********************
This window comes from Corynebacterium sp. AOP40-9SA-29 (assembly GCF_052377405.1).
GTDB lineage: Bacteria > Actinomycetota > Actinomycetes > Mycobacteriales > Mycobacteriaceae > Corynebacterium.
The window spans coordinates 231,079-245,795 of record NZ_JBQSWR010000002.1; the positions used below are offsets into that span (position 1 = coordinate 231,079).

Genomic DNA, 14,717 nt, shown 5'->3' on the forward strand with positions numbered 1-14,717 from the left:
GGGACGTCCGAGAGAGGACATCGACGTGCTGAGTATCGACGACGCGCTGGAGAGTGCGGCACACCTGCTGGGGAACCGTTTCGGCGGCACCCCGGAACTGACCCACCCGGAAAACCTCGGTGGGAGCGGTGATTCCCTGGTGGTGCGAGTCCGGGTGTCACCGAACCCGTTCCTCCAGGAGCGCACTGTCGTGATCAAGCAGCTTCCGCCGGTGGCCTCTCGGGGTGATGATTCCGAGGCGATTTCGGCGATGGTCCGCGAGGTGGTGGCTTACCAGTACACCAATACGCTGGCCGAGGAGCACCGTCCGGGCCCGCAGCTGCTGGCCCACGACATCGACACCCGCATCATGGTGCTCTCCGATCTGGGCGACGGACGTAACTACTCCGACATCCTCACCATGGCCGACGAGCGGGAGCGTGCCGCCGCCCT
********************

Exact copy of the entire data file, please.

This window comes from Corynebacterium sp. AOP40-9SA-29 (assembly GCF_052377405.1).
GTDB lineage: Bacteria > Actinomycetota > Actinomycetes > Mycobacteriales > Mycobacteriaceae > Corynebacterium.
The window spans coordinates 231,079-245,795 of record NZ_JBQSWR010000002.1; the positions used below are offsets into that span (position 1 = coordinate 231,079).

Genomic DNA, 14,717 nt, shown 5'->3' on the forward strand with positions numbered 1-14,717 from the left:
GGGACGTCCGAGAGAGGACATCGACGTGCTGAGTATCGACGACGCGCTGGAGAGTGCGGCACACCTGCTGGGGAACCGTTTCGGCGGCACCCCGGAACTGACCCACCCGGAAAACCTCGGTGGGAGCGGTGATTCCCTGGTGGTGCGAGTCCGGGTGTCACCGAACCCGTTCCTCCAGGAGCGCACTGTCGTGATCAAGCAGCTTCCGCCGGTGGCCTCTCGGGGTGATGATTCCGAGGCGATTTCGGCGATGGTCCGCGAGGTGGTGGCTTACCAGTACACCAATACGCTGGCCGAGGAGCACCGTCCGGGCCCGCAGCTGCTGGCCCACGACATCGACACCCGCATCATGGTGCTCTCCGATCTGGGCGACGGACGTAACTACTCCGACATCCTCACCATGGCCGACGAGCGGGAGCGTGCCGCCGCCCT